Now certainly, there are evenings when I really do just lose myself in the glossy, perfectly put-together pages of Martha Stewart Living or enjoy a few precious minutes with pen and paper and no one trying to grab them from my hands.  And yet some evenings, it really works for me to turn the time spent kneeling beside the tub into a mindful, intentional, reflective celebration of my daughters and our day.

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photo courtesy of Ernst Moeksis

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  1. Our bathtub has a hole in it at the moment, so we can only fill it up a couple inches. And no splashing. 🙁

    I don’t know where in the world the time went, because 2 of my 3 girls take showers now. I’ve never been a huge fan of bathtime, but I’m sad that it’s almost a part of my past. 🙁

    Marla Taviano’s last blog post..wasted

    • @Marla Taviano, as you know, Dacey can shower pretty much by herself now – at only four! I know what you mean – it will be bittersweet when sitting by the bath time of life is over.

  2. I often read to my kids while they take a bath, long classic read alouds like Pooh Bear. I love the idea of using it as a gratitude/affirmation time – what a lovely way to end the day!

    Casey’s last blog post..Things that are making me happy right now

    • @Casey, oh, what a lovely idea! I’m not sure how much my toddler would get from the story (although I am a huge fan of reading aloud as a necessary pre-verbal experience for babies and toddlers!), but I know my preschooler would love being read to in the bath. For that matter, so would I! 🙂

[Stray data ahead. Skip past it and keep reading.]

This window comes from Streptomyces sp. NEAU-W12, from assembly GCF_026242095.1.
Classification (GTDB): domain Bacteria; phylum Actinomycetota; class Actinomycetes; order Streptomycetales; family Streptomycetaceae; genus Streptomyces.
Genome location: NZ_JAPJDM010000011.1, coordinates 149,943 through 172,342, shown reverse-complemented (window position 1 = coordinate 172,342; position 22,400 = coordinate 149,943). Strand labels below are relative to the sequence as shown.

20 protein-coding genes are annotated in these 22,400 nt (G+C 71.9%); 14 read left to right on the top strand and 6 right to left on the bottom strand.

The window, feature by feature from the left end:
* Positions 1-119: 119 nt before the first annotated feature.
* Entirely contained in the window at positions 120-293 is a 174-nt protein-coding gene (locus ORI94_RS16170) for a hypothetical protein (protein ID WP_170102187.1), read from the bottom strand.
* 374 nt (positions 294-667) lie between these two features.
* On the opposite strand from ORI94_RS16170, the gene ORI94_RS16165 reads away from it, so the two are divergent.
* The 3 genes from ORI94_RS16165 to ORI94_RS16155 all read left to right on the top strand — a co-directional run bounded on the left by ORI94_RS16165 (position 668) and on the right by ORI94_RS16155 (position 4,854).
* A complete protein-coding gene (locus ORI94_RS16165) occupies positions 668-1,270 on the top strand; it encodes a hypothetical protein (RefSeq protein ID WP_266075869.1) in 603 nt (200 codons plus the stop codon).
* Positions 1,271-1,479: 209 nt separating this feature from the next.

3. for AGES bathtime has been pretty special at our house. I still bathe with my girl. She is four now, but I still love our evenings in the tub. It is a built in totally “US” time. I can’t get distracted from her by the phone, the computer, the housework. We are there in that tiny little place together and it is GOOD!
    I will start using some of your ideas though. I think it will be wonderful to reflect on our day and be thankful.

    Corey~ living and loving’s last blog post..Worldess Wednesday~ Make a Wish

    • @Corey~ living and loving, it’s true. Bathtime can be SUCH great uninterrupted focus time. Great conversation time, too!

  4. My two little ones, aged 5 and almost 2 like to bathe together. They don’t get to do every night, but they have a BLAST when they do. I like this idea of taking something so secular and making it sacred. It puts bathtime in a while new perspective for me. Blessings!

    Rabia’s last blog post..Not Me Mondays are back!!!

    • @Rabia, I think most anything can be worshipful if we have the right mindset! Now, if only I can let that really sink in to my own thoughts!